What is your favorite shell?

hruodr

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No, archiving is considered important, not only by archives that have it as their proper task, but for shorter terms (for example 30 years) also for other state agencies and private companies. It is a very important, but neglected issue.
 

kpedersen

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Agreed. Actually my PhD is on digital preservation of software (games), where archiving is a close relative to the problem.

The main thing is that there is "currently" no money in it and too many people these days are in for a quick buck. They don't care about the future or their users in the future.

There is no easy fix. For example GNU software that drags in a number of unmaintainable dependencies still attribute to this problem even though it is "open-source". Not only does something need to be open-source but also architected in a responsible manner.

Quite off topic. ;)
 

Spartrekus

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There is no easy fix. For example GNU software that drags in a number of unmaintainable dependencies still attribute to this problem even though it is "open-source".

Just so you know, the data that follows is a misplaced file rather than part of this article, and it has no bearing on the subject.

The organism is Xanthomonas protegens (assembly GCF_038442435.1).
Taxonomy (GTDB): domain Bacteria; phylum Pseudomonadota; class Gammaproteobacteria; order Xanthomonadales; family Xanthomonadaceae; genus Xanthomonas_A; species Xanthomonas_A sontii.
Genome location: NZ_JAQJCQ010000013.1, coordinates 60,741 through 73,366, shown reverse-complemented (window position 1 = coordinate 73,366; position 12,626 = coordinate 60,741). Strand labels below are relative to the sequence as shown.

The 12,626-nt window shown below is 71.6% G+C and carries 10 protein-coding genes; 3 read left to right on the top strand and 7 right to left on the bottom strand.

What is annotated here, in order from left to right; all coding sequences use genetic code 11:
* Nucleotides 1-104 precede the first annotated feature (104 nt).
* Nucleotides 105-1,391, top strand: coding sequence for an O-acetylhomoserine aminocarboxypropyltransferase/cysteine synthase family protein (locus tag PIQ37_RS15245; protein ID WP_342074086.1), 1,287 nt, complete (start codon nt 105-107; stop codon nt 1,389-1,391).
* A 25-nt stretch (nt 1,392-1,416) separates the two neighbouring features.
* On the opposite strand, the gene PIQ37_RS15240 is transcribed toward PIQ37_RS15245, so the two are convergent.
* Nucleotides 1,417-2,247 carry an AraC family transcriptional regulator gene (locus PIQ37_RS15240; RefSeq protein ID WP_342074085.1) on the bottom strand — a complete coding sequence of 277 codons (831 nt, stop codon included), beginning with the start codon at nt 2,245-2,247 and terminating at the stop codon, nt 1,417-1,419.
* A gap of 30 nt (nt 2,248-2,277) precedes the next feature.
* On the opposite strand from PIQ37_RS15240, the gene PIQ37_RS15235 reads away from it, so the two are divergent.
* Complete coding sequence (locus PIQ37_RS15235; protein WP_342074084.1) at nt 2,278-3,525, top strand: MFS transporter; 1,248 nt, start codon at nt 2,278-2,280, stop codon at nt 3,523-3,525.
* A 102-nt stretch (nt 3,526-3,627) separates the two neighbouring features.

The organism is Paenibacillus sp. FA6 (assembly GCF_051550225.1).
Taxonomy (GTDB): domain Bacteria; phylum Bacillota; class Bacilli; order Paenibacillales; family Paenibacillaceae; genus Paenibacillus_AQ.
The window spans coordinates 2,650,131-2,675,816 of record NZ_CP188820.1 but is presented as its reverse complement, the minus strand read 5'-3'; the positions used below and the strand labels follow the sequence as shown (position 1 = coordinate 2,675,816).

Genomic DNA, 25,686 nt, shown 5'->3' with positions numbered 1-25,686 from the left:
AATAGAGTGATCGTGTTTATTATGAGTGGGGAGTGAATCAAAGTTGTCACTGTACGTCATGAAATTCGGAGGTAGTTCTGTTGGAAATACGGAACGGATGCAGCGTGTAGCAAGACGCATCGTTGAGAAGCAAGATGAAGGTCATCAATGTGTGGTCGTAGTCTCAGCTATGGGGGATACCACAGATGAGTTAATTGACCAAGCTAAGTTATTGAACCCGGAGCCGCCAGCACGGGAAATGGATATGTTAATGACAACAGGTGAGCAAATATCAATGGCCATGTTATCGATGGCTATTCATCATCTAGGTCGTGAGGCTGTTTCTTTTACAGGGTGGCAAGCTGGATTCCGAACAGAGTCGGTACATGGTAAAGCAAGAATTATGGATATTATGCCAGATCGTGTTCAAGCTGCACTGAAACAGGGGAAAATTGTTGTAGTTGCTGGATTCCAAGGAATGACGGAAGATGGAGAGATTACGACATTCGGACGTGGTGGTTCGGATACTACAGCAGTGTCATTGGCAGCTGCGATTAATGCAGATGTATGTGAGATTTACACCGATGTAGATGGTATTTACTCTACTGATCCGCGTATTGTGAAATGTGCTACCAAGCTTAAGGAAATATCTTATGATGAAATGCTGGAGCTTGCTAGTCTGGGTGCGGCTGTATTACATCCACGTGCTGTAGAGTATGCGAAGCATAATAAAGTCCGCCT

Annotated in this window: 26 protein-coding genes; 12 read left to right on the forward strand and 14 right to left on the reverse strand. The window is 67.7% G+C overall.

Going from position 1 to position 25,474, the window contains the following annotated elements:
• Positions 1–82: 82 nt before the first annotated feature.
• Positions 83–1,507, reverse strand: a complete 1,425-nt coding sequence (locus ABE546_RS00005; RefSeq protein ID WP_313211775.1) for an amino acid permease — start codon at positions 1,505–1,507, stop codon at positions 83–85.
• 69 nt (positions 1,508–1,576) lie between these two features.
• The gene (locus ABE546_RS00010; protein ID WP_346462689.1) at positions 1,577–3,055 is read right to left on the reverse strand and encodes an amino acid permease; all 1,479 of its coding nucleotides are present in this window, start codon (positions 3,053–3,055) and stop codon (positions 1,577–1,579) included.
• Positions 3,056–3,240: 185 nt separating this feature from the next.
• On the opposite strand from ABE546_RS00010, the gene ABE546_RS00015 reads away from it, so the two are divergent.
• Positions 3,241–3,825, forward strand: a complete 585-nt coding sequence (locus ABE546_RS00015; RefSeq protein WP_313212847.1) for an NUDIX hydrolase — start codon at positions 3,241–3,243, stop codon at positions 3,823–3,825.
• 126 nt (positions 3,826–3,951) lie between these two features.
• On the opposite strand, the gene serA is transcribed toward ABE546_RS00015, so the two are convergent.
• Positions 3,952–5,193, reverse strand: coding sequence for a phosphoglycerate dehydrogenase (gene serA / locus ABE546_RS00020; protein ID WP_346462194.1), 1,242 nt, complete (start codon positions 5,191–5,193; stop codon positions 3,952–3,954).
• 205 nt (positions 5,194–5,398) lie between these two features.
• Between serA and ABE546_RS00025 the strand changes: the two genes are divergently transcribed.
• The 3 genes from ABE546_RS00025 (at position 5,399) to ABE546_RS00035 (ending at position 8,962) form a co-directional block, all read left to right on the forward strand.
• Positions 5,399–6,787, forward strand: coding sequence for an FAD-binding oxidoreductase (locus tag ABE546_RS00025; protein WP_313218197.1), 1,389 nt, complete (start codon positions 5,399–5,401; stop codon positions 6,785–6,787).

A preservation of assembler code and small areas of code for base operating systems are necessary for a stable function.


Agreed. Actually my PhD is on digital preservation of software (games), where archiving is a close relative to the problem.

The main thing is that there is "currently" no money in it and too many people these days are in for a quick buck. They don't care about the future or their users in the future.

There is no easy fix. For example GNU software that drags in a number of unmaintainable dependencies still attribute to this problem even though it is "open-source". Not only does something need to be open-source but also architected in a responsible manner.

Quite off topic. ;)
Quite Off Topic

Money rules computer sciences.

The problem is that social phenomena and human lives are made to be in relation with digital systems. Education tends to be digital in Europe * except sweden,...

Writing among our society is most important - and likely more important than archiving knowledge.
When did you write a letter?
 

ralphbsz